not being a bad place to start.
'Milibrand' - if only Russell was more into Ralph than Ed...
When Ed Miliband
became leader of the Labour Party - I highlighted some of Ralph Miliband's words which Brand might reflect on if he genuinely believes that Ed Miliband is going to be interested in listening to voices like his - and wider democratic grassroots movements - once he is in power:
In 1966, Ralph Miliband for example, commenting on Harold Wilson, noted that 'when Mr. Wilson so unexpectedly became leader of the Labour Party, many people on the Left thought that their situation had been drastically changed, and that left-wing voices would at long last be effectively heard at the highest reaches of Labour policy-making.'
Such illusions were soon to be proved wrong - not least after Wilson became Prime Minister in 1964.
But for Ralph Miliband, the idea of 'parliamentary socialism' itself brought about through the Labour Party was a flawed strategy - and socialists would be better off trying to build up a socialist alternative to the Labour Party from below:
'It is absurd to think that the men who now rule the Labour Party, and who will go on ruling it, will ever want, or would agree under pressure, to push the Labour Party in socialist directions, and to show the resolution, single-mindedness and staying-power which such reorientation would require. Carthorses should not be expected to win the Derby. To believe, against all the weight of accumulated evidence, that the Labour leaders can, for instance, be made to adopt a “socialist foreign policy” if it is presented to them in sufficiently alluring terms is pure delusion, on a par with Robert Owen’s hope that Metternich would act on the plan for a Co-operative Commonwealth of Europe which Owen presented to him at the Congress of Aix-la-Chapelle in 1818...'
Miliband went on:
'What this amounts to is that the Labour Party is and will remain as much of a non-socialist party as it has ever been, with its leaders providing a Lib-Lab, non-socialist alternative to the Conservative Party. This does not mean that the two parties are now “the same”. They are in fact very different, in terms of the kind of people who mainly vote for each party, in terms of their membership and the aspirations of their activists. But the parliamentary leaders of the Labour Party (and the point applies, though to a lesser degree to the leaders of the Conservative Party) have always been able to attenuate the political expression of these differences to the point where they do not, in concrete terms, endanger the “neo-capitalist” framework which both party leaderships now accept as permanent...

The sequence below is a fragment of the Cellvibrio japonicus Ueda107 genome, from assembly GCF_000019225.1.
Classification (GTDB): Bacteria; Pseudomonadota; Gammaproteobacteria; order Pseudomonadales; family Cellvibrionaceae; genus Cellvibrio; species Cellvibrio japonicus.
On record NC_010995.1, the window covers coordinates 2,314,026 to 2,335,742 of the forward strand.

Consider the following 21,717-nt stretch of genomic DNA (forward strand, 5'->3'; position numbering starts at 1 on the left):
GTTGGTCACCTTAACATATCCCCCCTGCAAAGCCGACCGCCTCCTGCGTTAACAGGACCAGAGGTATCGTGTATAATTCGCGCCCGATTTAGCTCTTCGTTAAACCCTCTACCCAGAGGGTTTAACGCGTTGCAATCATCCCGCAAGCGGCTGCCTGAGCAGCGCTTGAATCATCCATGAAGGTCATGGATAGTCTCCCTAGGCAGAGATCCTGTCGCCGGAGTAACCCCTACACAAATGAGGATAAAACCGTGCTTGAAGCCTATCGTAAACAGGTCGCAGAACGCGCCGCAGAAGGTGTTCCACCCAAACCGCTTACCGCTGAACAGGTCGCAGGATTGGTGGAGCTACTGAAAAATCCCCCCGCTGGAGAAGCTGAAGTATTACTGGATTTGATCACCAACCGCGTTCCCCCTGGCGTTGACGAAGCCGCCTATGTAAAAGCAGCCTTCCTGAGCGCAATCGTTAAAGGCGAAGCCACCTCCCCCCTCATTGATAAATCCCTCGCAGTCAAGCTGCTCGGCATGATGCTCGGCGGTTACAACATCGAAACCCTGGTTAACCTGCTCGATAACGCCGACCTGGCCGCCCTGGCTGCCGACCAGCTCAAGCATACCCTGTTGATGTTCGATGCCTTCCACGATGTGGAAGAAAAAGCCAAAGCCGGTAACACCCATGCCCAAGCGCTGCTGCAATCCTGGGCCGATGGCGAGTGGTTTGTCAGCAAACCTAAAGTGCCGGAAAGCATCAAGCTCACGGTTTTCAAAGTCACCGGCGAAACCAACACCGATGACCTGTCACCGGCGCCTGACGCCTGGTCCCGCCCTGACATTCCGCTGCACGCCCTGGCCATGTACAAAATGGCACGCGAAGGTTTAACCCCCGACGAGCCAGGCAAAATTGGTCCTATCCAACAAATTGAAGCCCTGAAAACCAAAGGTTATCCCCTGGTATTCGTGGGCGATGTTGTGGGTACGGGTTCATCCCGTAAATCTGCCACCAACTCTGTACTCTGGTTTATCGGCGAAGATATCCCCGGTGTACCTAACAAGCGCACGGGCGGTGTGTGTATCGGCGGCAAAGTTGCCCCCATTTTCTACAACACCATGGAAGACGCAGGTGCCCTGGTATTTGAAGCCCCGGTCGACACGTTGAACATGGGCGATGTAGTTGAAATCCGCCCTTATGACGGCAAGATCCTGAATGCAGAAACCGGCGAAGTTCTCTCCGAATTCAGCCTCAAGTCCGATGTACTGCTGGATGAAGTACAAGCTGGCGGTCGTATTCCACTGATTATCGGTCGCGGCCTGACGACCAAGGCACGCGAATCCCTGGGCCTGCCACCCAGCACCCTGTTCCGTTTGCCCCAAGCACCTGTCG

This reproduces, though at a different level, a situation which endured for the best part of the nineteenth century as between the Tory and Liberal parties. These parties were not by any means “the same”; but, as Lord Balfour noted in a famous Introduction to Walter Bagehot’s The English Constitution
, their “alternating Cabinets, though belonging to different Parties ... never differed about the foundations of society”...'
The task for radicals and socialists in the current period is surely not to line up behind Labour ala Brand but to try and unite to build a genuine socialist alternative to this cosy capitalist consensus - and prepare for the class struggles to come whoever wins on Thursday. The more votes that the genuine socialists, radicals and revolutionaries like TUSC
get the stronger the Left will be to fight austerity and cuts after the election. Our slogan should be - 'Vote to Kick the Tories Out - but vote Left to build the socialist alternative where you can'.
That said and done, I should really stop blogging about Brand and get out there campaigning for TUSC myself. I will leave you with some more reading which is timely - a critique of the first five years of Tony Blair's government from 1997-2001 (so pre-Afghan and Iraq wars) by the late socialist journalist Paul Foot - Why You Should Vote Socialist
Labels: David Cameron, Ed Miliband, Marxism, New Labour, Old Labour, socialism